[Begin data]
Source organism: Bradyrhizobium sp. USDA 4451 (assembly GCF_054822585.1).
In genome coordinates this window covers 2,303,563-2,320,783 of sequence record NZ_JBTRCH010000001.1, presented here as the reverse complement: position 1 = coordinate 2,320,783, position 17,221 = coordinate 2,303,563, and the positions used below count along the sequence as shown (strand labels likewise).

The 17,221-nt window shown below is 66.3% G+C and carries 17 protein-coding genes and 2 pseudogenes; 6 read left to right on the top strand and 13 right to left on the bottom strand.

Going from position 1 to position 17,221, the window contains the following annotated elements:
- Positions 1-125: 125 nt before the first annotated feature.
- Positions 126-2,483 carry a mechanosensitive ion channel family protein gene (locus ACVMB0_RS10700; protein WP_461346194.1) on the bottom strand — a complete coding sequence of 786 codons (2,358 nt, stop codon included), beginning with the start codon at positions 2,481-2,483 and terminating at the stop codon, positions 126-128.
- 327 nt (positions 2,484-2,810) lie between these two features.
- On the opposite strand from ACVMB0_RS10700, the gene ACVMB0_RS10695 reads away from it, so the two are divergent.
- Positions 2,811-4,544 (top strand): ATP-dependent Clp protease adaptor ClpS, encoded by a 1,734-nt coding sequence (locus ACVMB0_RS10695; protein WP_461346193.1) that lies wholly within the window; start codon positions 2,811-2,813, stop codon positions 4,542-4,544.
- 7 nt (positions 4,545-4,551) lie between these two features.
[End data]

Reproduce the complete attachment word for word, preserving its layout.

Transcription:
Source organism: Bradyrhizobium sp. USDA 4451 (assembly GCF_054822585.1).
In genome coordinates this window covers 2,303,563-2,320,783 of sequence record NZ_JBTRCH010000001.1, presented here as the reverse complement: position 1 = coordinate 2,320,783, position 17,221 = coordinate 2,303,563, and the positions used below count along the sequence as shown (strand labels likewise).

The 17,221-nt window shown below is 66.3% G+C and carries 17 protein-coding genes and 2 pseudogenes; 6 read left to right on the top strand and 13 right to left on the bottom strand.

Going from position 1 to position 17,221, the window contains the following annotated elements:
- Positions 1-125: 125 nt before the first annotated feature.
- Positions 126-2,483 carry a mechanosensitive ion channel family protein gene (locus ACVMB0_RS10700; protein WP_461346194.1) on the bottom strand — a complete coding sequence of 786 codons (2,358 nt, stop codon included), beginning with the start codon at positions 2,481-2,483 and terminating at the stop codon, positions 126-128.
- 327 nt (positions 2,484-2,810) lie between these two features.
- On the opposite strand from ACVMB0_RS10700, the gene ACVMB0_RS10695 reads away from it, so the two are divergent.
- Positions 2,811-4,544 (top strand): ATP-dependent Clp protease adaptor ClpS, encoded by a 1,734-nt coding sequence (locus ACVMB0_RS10695; protein WP_461346193.1) that lies wholly within the window; start codon positions 2,811-2,813, stop codon positions 4,542-4,544.
- 7 nt (positions 4,545-4,551) lie between these two features.